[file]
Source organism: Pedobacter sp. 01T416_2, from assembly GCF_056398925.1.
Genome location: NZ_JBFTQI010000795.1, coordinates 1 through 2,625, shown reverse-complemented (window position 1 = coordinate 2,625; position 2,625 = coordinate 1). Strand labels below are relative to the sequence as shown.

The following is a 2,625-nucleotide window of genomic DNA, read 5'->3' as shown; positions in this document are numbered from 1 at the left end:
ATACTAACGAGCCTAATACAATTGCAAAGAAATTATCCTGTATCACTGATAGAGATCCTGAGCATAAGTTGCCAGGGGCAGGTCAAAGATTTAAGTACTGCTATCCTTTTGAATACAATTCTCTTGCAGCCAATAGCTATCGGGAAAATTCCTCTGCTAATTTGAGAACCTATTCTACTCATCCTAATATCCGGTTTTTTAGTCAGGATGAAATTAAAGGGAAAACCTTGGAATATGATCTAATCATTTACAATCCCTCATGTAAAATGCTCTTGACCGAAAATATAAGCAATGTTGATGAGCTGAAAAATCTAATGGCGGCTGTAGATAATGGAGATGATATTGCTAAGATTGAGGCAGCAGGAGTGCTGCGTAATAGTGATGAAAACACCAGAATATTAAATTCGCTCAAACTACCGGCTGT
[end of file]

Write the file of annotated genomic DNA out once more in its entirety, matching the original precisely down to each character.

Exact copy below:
Source organism: Pedobacter sp. 01T416_2, from assembly GCF_056398925.1.
Genome location: NZ_JBFTQI010000795.1, coordinates 1 through 2,625, shown reverse-complemented (window position 1 = coordinate 2,625; position 2,625 = coordinate 1). Strand labels below are relative to the sequence as shown.

The following is a 2,625-nucleotide window of genomic DNA, read 5'->3' as shown; positions in this document are numbered from 1 at the left end:
ATACTAACGAGCCTAATACAATTGCAAAGAAATTATCCTGTATCACTGATAGAGATCCTGAGCATAAGTTGCCAGGGGCAGGTCAAAGATTTAAGTACTGCTATCCTTTTGAATACAATTCTCTTGCAGCCAATAGCTATCGGGAAAATTCCTCTGCTAATTTGAGAACCTATTCTACTCATCCTAATATCCGGTTTTTTAGTCAGGATGAAATTAAAGGGAAAACCTTGGAATATGATCTAATCATTTACAATCCCTCATGTAAAATGCTCTTGACCGAAAATATAAGCAATGTTGATGAGCTGAAAAATCTAATGGCGGCTGTAGATAATGGAGATGATATTGCTAAGATTGAGGCAGCAGGAGTGCTGCGTAATAGTGATGAAAACACCAGAATATTAAATTCGCTCAAACTACCGGCTGT